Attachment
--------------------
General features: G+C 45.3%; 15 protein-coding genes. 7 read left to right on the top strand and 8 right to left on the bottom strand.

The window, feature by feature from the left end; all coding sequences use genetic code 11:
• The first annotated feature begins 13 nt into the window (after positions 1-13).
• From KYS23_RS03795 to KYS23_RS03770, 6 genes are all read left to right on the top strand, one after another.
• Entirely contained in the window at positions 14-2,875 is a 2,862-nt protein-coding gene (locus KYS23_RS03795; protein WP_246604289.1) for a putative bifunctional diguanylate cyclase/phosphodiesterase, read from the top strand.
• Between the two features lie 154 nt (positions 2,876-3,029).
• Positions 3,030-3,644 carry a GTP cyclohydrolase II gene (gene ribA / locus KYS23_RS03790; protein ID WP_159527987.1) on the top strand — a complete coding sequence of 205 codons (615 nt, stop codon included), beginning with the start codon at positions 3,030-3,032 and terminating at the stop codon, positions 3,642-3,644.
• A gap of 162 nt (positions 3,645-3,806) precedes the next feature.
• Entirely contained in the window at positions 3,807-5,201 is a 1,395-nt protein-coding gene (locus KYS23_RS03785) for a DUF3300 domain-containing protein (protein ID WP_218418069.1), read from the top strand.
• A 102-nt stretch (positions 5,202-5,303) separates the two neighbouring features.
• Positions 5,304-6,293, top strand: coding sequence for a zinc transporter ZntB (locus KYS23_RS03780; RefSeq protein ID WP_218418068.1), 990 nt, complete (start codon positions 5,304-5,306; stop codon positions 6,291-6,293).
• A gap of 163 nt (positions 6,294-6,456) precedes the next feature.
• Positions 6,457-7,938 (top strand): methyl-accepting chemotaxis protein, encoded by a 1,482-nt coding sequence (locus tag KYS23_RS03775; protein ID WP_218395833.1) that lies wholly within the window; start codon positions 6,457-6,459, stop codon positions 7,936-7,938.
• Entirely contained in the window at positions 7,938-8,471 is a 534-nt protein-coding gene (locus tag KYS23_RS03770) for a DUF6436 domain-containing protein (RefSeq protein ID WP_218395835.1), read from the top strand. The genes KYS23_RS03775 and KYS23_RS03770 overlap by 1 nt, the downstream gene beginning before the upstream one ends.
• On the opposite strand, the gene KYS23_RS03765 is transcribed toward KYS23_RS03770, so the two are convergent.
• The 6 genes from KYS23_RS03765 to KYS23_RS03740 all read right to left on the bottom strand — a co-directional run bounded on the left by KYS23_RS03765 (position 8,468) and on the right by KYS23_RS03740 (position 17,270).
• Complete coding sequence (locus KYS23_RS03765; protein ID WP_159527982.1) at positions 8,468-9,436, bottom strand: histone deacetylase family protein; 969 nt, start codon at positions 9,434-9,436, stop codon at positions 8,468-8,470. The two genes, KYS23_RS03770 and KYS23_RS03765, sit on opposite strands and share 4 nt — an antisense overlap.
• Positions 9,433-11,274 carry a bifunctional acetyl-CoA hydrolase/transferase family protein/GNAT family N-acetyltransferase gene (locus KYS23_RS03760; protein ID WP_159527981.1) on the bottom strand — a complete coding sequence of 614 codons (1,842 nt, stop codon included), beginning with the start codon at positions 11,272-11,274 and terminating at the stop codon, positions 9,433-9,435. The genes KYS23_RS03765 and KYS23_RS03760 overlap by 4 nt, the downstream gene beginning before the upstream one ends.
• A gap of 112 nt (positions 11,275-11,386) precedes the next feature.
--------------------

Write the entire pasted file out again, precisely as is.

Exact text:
General features: G+C 45.3%; 15 protein-coding genes. 7 read left to right on the top strand and 8 right to left on the bottom strand.

The window, feature by feature from the left end; all coding sequences use genetic code 11:
• The first annotated feature begins 13 nt into the window (after positions 1-13).
• From KYS23_RS03795 to KYS23_RS03770, 6 genes are all read left to right on the top strand, one after another.
• Entirely contained in the window at positions 14-2,875 is a 2,862-nt protein-coding gene (locus KYS23_RS03795; protein WP_246604289.1) for a putative bifunctional diguanylate cyclase/phosphodiesterase, read from the top strand.
• Between the two features lie 154 nt (positions 2,876-3,029).
• Positions 3,030-3,644 carry a GTP cyclohydrolase II gene (gene ribA / locus KYS23_RS03790; protein ID WP_159527987.1) on the top strand — a complete coding sequence of 205 codons (615 nt, stop codon included), beginning with the start codon at positions 3,030-3,032 and terminating at the stop codon, positions 3,642-3,644.
• A gap of 162 nt (positions 3,645-3,806) precedes the next feature.
• Entirely contained in the window at positions 3,807-5,201 is a 1,395-nt protein-coding gene (locus KYS23_RS03785) for a DUF3300 domain-containing protein (protein ID WP_218418069.1), read from the top strand.
• A 102-nt stretch (positions 5,202-5,303) separates the two neighbouring features.
• Positions 5,304-6,293, top strand: coding sequence for a zinc transporter ZntB (locus KYS23_RS03780; RefSeq protein ID WP_218418068.1), 990 nt, complete (start codon positions 5,304-5,306; stop codon positions 6,291-6,293).
• A gap of 163 nt (positions 6,294-6,456) precedes the next feature.
• Positions 6,457-7,938 (top strand): methyl-accepting chemotaxis protein, encoded by a 1,482-nt coding sequence (locus tag KYS23_RS03775; protein ID WP_218395833.1) that lies wholly within the window; start codon positions 6,457-6,459, stop codon positions 7,936-7,938.
• Entirely contained in the window at positions 7,938-8,471 is a 534-nt protein-coding gene (locus tag KYS23_RS03770) for a DUF6436 domain-containing protein (RefSeq protein ID WP_218395835.1), read from the top strand. The genes KYS23_RS03775 and KYS23_RS03770 overlap by 1 nt, the downstream gene beginning before the upstream one ends.
• On the opposite strand, the gene KYS23_RS03765 is transcribed toward KYS23_RS03770, so the two are convergent.
• The 6 genes from KYS23_RS03765 to KYS23_RS03740 all read right to left on the bottom strand — a co-directional run bounded on the left by KYS23_RS03765 (position 8,468) and on the right by KYS23_RS03740 (position 17,270).
• Complete coding sequence (locus KYS23_RS03765; protein ID WP_159527982.1) at positions 8,468-9,436, bottom strand: histone deacetylase family protein; 969 nt, start codon at positions 9,434-9,436, stop codon at positions 8,468-8,470. The two genes, KYS23_RS03770 and KYS23_RS03765, sit on opposite strands and share 4 nt — an antisense overlap.
• Positions 9,433-11,274 carry a bifunctional acetyl-CoA hydrolase/transferase family protein/GNAT family N-acetyltransferase gene (locus KYS23_RS03760; protein ID WP_159527981.1) on the bottom strand — a complete coding sequence of 614 codons (1,842 nt, stop codon included), beginning with the start codon at positions 11,272-11,274 and terminating at the stop codon, positions 9,433-9,435. The genes KYS23_RS03765 and KYS23_RS03760 overlap by 4 nt, the downstream gene beginning before the upstream one ends.
• A gap of 112 nt (positions 11,275-11,386) precedes the next feature.